Pope Acknowledges Vatican Mistakes In Bishop Case In a highly unusual and personal letter to the world's Roman Catholic bishops, Pope Benedict XVI said that not searching the Internet for information about a Holocaust-denying bishop before lifting his excommunication was an "unforeseen mishap" that caused tensions between Christians and Jews.

Pope Acknowledges Vatican Mistakes In Bishop Case

Pope Acknowledges Vatican Mistakes In Bishop Case

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In a highly unusual and personal letter to his bishops, Pope Benedict XVI acknowledged Vatican mishandling and failure to explain his January decision to lift the excommunication of four ultratraditionalist bishops.

The pope said in his letter that he regretted that a gesture of mercy led to what he called "a discussion more heated than any we have seen for a long time." The letter is seen as the latest effort at damage control following the pope's decision to reach out to four schismatic bishops — including Richard Williamson, who had publicly cast doubt on the Holocaust.

The decision strained Catholic-Jewish relations and also caused dismay among many Roman Catholics who saw the move to welcome ultratraditionalists back into the fold as a repudiation of the reforms of the Second Vatican Council of the 1960s.

The Vatican has maintained it was unaware of Williamson's views, even though an interview with the bishop had been circulating widely on YouTube. In it, Williamson said there were no gas chambers and that no more than 300,000 Jews perished in Nazi concentration camps, rather than the 6 million accepted by most historians.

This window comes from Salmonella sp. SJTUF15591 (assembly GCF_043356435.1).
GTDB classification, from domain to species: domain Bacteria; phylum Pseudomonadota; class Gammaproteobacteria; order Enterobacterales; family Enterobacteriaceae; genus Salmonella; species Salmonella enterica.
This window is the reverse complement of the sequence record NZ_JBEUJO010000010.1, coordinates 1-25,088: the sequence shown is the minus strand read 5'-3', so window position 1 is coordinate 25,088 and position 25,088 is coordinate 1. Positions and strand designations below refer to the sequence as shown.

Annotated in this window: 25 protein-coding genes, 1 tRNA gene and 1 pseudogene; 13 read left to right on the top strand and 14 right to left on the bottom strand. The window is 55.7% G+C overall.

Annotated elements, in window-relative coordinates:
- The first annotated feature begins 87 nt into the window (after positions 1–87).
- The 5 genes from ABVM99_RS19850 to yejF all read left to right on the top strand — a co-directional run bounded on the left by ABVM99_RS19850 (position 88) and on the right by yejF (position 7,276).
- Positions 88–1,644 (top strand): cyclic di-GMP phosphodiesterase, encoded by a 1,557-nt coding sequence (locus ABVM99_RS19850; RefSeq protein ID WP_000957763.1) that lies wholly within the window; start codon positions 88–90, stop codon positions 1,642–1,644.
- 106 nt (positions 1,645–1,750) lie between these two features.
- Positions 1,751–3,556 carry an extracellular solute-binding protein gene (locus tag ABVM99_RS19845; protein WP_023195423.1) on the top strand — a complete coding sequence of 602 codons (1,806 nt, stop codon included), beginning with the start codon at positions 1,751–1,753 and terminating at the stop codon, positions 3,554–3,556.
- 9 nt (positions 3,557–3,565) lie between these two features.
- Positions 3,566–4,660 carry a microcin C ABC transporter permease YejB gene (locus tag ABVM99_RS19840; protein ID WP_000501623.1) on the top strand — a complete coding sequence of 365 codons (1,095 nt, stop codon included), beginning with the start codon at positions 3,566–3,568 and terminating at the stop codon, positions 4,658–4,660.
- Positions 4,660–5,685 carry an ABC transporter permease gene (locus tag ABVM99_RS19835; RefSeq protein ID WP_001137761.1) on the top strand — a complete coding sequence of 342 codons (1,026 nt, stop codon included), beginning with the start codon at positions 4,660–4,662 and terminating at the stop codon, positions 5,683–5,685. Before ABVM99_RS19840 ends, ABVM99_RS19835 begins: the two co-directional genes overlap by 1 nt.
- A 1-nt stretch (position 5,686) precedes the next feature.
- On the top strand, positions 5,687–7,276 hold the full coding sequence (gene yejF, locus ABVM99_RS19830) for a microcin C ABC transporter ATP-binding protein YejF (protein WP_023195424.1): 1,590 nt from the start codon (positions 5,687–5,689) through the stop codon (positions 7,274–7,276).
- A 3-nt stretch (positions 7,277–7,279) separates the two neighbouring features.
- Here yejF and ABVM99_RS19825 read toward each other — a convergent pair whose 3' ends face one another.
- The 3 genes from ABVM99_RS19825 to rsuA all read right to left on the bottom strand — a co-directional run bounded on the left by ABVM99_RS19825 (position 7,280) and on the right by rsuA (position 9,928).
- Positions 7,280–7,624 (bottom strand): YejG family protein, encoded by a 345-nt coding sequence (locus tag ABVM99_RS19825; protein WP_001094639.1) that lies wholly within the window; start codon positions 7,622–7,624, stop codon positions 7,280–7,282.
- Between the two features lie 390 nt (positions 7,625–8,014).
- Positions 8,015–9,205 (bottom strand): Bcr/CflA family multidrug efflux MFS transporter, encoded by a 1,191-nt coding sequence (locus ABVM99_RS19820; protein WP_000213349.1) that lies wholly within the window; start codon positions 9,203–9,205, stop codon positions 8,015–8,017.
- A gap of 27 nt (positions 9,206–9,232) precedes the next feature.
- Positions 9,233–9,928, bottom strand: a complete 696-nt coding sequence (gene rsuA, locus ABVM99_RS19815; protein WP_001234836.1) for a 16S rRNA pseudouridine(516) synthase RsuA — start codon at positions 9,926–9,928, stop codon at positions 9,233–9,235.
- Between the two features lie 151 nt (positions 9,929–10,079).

In his letter, the pope described the Williamson affair as an "unforeseen mishap" and said he learned the lesson to be more attentive to the Internet as a source of information.

But most of the letter focuses on Catholic reaction to the affair. Benedict said he felt deep pain over what he called the "hostility and hate" some Catholics directed at him. And, quoting St. Paul, the pope warned that the church risks "biting and devouring itself" over internal disputes.

"At times," the pope wrote, it appears that "our society needs to have at least one group to which no tolerance may be shown, which one can easily attack and hate. And," Benedict continued, "should someone dare to approach them — in this case the pope — he too loses any right to tolerance; he too can be treated hatefully, without misgiving or restraint."

At a briefing today, a Vatican spokesman, the Rev. Federico Lombardi, was clearly ill at ease when reporters asked questions about the pope's tone.

"To tell the pope that he is trying to push back the clock and cancel the Second Vatican Council is not exactly a sugarcoated remark," Lombardi said. "But, no, I don't think he sounds offended or wants to stifle debate within the church. He wants the terms of the debate to be clear and respectful."

But many Vatican watchers were not convinced. Marco Politi, author of several books about the Vatican and the Catholic Church, said, "The harsh tone against Catholics is a sign of weakness. If he speaks about hostility after bishops of some countries criticized the Vatican, this means the Williamson issue and the excommunication issue [have] opened the first real crisis of consensus within the Catholic Church after the election of Benedict XVI."

In his letter to the bishops, Benedict thanked "all the more our Jewish friends who quickly helped clear up the misunderstanding and restore the atmosphere of friendship and trust."

The letter was released on the same day the Vatican resumed its dialogue with Israel's religious leaders, who later expressed great satisfaction with their audience with the pope and said the crisis is over.